Prehistories of VR. Cinema, literature, art


Matylda Szewczyk on her lecture:

Similarly to practically any state-of-the-art medium, Virtual Reality has its own prehistory, rooted in a past recent or distant, depending on the person attempting to reconstruct it. The most radical researchers, such as German art historian Oliver Grau, have placed early virtual space projects in antiquity. Yet the “VR prehistory” I would like to ponder mainly concerns the 1980s and 1990s. While various appliances allowing Virtual Reality to be experienced had already existed in those days and intense works were in progress to develop others, their availability was disproportionately limited in comparison with the interest triggered by VR in the community of literature and cinema authors, artists and culture scholars.

Why had VR proven to be so significant in terms of philosophy and cultural sciences, even before we genuinely began using it? What kind of fears and hopes had Virtual Reality triggered in times of its actual prehistory? Which of these forecasts may prove essential in an era of actual VR realisations becoming relatively broadly accessible to regular media users – and which will remain nothing but a sign of their times, not that distant yet completely different to the age we call our own?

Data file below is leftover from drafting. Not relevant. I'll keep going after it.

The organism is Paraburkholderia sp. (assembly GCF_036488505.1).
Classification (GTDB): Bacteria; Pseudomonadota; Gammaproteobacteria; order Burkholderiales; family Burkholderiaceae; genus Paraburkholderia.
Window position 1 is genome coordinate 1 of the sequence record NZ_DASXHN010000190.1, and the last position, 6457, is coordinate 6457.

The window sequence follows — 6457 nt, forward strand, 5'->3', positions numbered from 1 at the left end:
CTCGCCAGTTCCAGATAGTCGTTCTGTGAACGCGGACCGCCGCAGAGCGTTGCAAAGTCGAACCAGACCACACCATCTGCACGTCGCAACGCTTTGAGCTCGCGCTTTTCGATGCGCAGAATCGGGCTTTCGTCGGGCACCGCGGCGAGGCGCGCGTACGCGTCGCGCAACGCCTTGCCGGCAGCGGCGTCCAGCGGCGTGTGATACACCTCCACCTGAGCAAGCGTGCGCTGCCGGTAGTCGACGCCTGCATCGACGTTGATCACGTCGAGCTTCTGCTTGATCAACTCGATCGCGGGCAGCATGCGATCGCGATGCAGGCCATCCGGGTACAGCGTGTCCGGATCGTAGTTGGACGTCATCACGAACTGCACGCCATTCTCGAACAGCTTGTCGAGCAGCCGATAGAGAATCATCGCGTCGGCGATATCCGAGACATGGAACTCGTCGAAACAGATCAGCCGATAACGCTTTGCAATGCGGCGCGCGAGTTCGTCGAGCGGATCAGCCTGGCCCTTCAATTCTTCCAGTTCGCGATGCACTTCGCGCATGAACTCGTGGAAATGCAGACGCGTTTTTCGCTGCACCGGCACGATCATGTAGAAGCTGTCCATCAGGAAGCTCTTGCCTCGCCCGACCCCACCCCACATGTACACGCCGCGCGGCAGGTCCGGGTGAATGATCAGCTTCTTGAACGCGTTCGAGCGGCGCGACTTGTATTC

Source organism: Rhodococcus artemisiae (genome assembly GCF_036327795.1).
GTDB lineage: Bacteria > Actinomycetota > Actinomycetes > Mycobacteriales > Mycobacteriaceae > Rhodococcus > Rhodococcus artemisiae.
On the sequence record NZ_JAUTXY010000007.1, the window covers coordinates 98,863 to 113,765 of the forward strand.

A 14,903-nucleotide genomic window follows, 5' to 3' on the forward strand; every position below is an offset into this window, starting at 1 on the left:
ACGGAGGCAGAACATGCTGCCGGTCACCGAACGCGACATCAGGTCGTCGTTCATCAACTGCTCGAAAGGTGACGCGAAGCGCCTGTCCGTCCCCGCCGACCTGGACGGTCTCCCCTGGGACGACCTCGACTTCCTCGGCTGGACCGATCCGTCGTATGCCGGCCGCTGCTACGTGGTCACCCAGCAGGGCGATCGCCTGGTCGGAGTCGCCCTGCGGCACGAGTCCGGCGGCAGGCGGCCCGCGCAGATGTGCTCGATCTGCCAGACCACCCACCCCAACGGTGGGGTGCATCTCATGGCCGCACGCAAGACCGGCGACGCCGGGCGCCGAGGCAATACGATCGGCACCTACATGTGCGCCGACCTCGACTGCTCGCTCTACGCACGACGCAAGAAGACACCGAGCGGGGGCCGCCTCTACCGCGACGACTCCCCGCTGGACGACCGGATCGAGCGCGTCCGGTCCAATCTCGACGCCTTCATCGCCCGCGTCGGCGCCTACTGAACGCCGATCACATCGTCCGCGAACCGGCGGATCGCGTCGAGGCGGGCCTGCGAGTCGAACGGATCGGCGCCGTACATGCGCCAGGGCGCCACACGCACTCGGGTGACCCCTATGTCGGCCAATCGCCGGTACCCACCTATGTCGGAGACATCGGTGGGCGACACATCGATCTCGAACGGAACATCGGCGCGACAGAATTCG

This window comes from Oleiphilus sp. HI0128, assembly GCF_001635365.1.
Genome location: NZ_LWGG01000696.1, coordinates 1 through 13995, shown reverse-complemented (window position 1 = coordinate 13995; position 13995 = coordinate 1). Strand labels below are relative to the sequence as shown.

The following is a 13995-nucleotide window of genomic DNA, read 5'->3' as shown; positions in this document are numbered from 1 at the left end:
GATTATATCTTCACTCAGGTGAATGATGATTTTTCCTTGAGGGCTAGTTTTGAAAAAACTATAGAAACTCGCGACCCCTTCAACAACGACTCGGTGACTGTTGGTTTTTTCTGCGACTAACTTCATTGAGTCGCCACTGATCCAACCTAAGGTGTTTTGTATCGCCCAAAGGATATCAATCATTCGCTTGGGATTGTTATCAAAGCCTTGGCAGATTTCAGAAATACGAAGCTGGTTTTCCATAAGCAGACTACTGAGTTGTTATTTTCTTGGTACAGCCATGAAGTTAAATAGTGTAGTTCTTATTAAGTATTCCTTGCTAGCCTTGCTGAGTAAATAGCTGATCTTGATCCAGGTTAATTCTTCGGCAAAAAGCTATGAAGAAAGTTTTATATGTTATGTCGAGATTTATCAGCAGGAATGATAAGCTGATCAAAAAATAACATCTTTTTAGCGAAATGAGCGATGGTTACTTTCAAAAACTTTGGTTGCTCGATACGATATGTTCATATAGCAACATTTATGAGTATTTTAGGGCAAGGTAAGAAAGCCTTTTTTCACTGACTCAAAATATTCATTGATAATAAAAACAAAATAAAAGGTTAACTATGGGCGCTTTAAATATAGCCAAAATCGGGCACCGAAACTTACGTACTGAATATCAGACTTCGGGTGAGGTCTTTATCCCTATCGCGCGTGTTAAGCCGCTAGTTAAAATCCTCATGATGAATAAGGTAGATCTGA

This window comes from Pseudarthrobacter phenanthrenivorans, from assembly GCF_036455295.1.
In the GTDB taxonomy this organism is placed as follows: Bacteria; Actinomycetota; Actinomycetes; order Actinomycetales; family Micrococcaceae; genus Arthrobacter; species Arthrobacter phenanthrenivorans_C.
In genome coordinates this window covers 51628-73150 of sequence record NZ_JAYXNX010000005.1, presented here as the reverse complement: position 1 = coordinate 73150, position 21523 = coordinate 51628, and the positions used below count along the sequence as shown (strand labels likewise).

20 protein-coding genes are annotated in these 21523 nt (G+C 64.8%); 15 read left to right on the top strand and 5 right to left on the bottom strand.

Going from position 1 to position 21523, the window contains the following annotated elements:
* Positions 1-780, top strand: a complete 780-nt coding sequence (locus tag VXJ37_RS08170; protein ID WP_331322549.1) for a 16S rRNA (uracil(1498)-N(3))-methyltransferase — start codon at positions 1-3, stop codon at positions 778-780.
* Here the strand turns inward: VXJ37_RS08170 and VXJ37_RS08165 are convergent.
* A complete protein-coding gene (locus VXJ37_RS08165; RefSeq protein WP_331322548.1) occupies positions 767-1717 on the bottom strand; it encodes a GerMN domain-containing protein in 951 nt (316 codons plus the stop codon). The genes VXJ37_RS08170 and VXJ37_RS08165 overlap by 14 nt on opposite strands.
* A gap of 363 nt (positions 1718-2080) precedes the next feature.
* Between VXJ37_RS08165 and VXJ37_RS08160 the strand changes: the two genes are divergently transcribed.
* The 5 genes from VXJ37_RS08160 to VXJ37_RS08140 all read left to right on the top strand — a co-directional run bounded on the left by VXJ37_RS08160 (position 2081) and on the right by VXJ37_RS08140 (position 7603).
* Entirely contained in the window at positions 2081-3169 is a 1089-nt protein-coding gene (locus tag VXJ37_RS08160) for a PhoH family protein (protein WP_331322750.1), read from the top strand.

In my lecture, I will discuss imaginings and propositions of problematising VR through novels, films, and art and theoretical works created in times when Virtual Reality had been no more than a visionary perspective. Analysed works will include i.a. William Gibson’s cyberpunk novels; and films from the “summer of digital paranoia”, to reference a phrase coined by cinema researcher D.N. Rodowick for the 1999 season, when “Matrix” by the Wachowski siblings, David Cronenberg’s “eXistenZ” and Josef Rusnak’s “The Thirteenth Floor” opened in cinemas. We will also reflect on why – as Jaron Lanier claimed in 1993 – the phrase “Virtual Reality” carries a type of “magical power” within, and what that “power” could then (and still can) involve.